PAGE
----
John Raymond Zalcberg, PhD, MBBS, discusses the rationale for intra-patient dose escalation with ripretinib, as was examined in the phase 3 INVICTUS trial in patients with advanced gastrointestinal stromal tumors.
John Raymond Zalcberg, PhD, MBBS, a professor of Cancer Research in the School of Public Health and Preventative Medicine at Monash University, discusses the rationale for intra-patient dose escalation with ripretinib (Qinlock), as was examined in the phase 3 INVICTUS trial (NCT03353753) in patients with advanced gastrointestinal stromal tumors (GIST).
In the phase 1 dose-escalation portion of the research, the maximum tolerated dose of ripretinib had not yet been reached, according to Zalcberg, even when given at a daily dose of 400 mg or a twice-daily dose of 200 mg. As such, there was a rationale to increase the dose from a toxicity standpoint the phase 3 trial, Zalcberg notes. However, it was unknown whether the efficacy would be sustained, Zalcberg adds.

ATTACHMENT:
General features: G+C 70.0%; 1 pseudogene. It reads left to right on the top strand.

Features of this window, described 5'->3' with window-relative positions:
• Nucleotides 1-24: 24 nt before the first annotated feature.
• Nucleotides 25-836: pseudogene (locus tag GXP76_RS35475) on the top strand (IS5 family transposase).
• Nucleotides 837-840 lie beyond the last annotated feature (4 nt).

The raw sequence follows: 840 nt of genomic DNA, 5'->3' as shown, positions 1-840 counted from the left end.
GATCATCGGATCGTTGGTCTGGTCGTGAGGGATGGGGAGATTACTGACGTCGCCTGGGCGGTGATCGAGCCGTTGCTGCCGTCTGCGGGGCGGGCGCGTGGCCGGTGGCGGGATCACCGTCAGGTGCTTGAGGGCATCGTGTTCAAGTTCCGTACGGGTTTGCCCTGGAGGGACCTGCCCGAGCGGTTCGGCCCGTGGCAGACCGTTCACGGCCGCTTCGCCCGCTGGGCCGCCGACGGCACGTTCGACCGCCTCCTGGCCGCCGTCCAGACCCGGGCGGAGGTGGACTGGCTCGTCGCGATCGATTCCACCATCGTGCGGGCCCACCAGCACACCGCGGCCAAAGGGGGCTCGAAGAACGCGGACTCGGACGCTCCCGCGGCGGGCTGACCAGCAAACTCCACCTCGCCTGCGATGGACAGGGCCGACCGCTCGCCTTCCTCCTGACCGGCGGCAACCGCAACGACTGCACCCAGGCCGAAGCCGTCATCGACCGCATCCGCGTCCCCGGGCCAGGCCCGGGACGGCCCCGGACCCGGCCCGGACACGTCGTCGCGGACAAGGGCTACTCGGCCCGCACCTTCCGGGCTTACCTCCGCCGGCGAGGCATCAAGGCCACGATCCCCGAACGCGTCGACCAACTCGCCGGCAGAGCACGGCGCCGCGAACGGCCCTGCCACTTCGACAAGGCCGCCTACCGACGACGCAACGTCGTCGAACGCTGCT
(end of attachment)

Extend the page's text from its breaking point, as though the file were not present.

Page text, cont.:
Although TKIs with a variety of targets are sometimes used for patients with GIST who progress on ripretinib, limited approved, active options are available, Zalcberg says. INVICTUS provided patients with an opportunity to benefit from ripretinib, Zalcberg adds. In the clinic, some patients progressed on the daily dose of 150 mg and continued to derive benefit with dose escalation, Zalcberg concludes.